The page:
The Lies of Locke Lamora Read Along – Week 4

Welcome to another week’s questions and answers for Lies of Locke Lamora read along. Once again, do visit Andrea at Little Red Reviewer for everyone’s answers to the questions.

This week’s questions are brought to us by Ashley at SF Signal.

1. In the chapter “A Curious Tale for Countess Amberglass” we learn of the tradition of the night tea in Camorr. I found that not so much fantastical as realistic – how about you?
I really love these details that flesh out the world. It shows that there is life outside of the main arc of the story and the author has put in a lot of work into imagining all aspects of this world.

2. When Jean meets with what will become the Wicked Sisters for the first time, the meeting is described very much like how people feel when they find their true work or home. Agree? Disagree? Some of both?
It does sound like Jean has found his true love. I was pretty surprised how fast Jean picked up using the Wicked Sisters and how natural he was at fighting though.

3. Salt devils. Bug. Jean. The description is intense. Do you find that description a help in visualizing the scene? Do you find yourself wishing the description was occasionally – well – a little less descriptive?
I don’t mind descriptive scenes, as long as it’s not redundant or too flowery. I think the description Lynch used for the scene was spot on. It added to the tension and sense of danger that the gang faced in that situation and made it that much more exciting.

4. This section has so much action in it, it’s hard to find a place to pause. But…but.. oh, Locke. Oh, Jean. On their return to the House of Perelandro, their world is turned upside down. Did you see it coming?
Let just say I made the mistake of reading some discussion threads which spoiled the surprise. Anyway I would never have guessed it coming in a million years. It’s fitting but I would like see that GBs together for a few more novels.

5. Tavrin Callas’s service to the House of Aza Guilla is recalled at an opportune moment, and may have something to do with saving a life or three. Do you believe Chains knew what he set in motion? Why or why not?
Chains wanted the boys to be prepared for all kinds of situations. He might not know exactly what mess the GBs will get into but at least he gave them a good foundation.

6. As Locke and Jean prepare for Capa Raza, Dona Vorchenza’s remark that the Thorn of Camorr has never been violent – only greedy and resorting to trickery – comes to mind again. Will this pattern continue?
Well Locke learnt his lesson at a young age and he swore that he will never get anyone killed because of his schemes. So I don’t think he will hurt anyone unless they deserve it.

7. Does Locke Lamora or the Thorn of Camorr enter Meraggio’s Countinghouse that day? Is there a difference?
I don’t think there is a difference between the two. Both the actions of lying and conning are so ingrained in Locke that he can’t simply just be himself. The Thorn of Camorr will always live on in Locke.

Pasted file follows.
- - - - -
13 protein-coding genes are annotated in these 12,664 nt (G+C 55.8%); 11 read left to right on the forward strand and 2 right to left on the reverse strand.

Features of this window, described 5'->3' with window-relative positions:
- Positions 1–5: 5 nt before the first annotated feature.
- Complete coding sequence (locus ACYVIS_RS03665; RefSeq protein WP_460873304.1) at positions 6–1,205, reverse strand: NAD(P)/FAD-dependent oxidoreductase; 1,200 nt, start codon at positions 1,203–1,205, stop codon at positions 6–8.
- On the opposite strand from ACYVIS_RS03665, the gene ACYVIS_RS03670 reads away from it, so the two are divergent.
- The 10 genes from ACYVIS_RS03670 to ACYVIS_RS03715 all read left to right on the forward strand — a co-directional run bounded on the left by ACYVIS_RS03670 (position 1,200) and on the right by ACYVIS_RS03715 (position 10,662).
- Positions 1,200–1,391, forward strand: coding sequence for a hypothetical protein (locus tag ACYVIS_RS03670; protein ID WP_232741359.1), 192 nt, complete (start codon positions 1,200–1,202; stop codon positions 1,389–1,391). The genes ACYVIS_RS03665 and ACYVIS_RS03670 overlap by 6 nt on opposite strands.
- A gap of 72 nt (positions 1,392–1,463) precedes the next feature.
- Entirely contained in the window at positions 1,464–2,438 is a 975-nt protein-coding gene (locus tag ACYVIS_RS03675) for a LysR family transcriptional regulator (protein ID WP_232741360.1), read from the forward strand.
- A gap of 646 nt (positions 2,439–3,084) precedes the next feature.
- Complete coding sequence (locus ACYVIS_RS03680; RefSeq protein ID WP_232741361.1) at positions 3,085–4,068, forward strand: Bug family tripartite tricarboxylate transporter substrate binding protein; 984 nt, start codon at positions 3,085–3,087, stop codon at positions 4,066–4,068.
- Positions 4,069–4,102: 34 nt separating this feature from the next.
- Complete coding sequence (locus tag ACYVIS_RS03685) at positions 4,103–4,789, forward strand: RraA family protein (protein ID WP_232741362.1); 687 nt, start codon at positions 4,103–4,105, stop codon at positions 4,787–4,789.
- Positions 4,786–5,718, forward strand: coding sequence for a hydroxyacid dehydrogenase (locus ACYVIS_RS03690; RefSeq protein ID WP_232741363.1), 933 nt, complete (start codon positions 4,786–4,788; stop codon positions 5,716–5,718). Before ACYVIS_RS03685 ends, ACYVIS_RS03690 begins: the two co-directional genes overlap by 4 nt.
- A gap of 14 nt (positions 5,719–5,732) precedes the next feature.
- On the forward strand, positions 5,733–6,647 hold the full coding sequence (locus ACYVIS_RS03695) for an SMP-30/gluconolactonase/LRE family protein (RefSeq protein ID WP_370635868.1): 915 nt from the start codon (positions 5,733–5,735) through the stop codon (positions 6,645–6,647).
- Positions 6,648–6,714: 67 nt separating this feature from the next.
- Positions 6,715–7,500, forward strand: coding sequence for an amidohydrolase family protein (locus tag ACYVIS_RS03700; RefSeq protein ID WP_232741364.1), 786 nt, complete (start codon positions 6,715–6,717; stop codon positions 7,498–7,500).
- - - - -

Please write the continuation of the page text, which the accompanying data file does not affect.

10 COMMENTS:

  1. I love your answers and think you’re spot on. The world building again is just so bloody excellent – it’s the little mundane realities that make the fantastical elements sit so easily. The descriptions are brilliant and the scene with the Salt Devils was spot on – you couldn’t have asked for anything more, or less, for that matter. I do love Jean – he’s like a lethal weapon isn’t he – I would definitely want him on my side.
    I’ve had a complete about face with No.7 – like you say, I don’t think you can separate the two.
    Lynn 😀

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  2. I would never have guessed that a podgy child from a merchant family could be so good at fighting. 🙂

     

  3. I am constantly amazed, and pleased, with how well balanced the writing is in this book. I know that it is Mr Lynch’s debut novel, but he constantly hits the right balance with his descriptions, characterisations, etc.

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  4. I really enjoyed the characters, they are detailed yet very different from each other.

     

  5. I was glad to see there Dona Salvarra got more of a role and Dona Vorchenza seems set up to be a pretty fascinating character.

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  6. I wonder if Dona Salvarra will appear in other books. She is going to be an important character in Camorr.

     

  7. I agree that Chains didn’t have a certain plan for the GBs other than to give them a good foundation to prepare them for any situation.

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  8. Lynch keeps teasing us with these flashbacks but we are still not sure what Chains mean when he wants the GBs to destroy the secret peace. Are all these trainings just for conning the nobles of Camorr?

     

  9. I always forget how young Jean is when he gets the Sisters. it’s probably a nice ego boost for him too. . . people think he’s just this fat guy who wears glasses, but don’t underestimate him, he will kick your ass!! the sisters probably make him the deadliest of the Bastards.

    I’m in agreement with everything you said, and I’m so sorry some of the surprises got spoiled for you. 🙁

    “Well Locke learnt his lesson at a young age and he swore that he will never get anyone killed because of his schemes. So I don’t think he will hurt anyone unless they deserve it.”

    yes, exactly! but the Grey King and the Falconer? they deserve it!!

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  10. I enjoyed the scene with Falconer but then again I feel kinda bad for him. After all he was only doing what he was paid to do.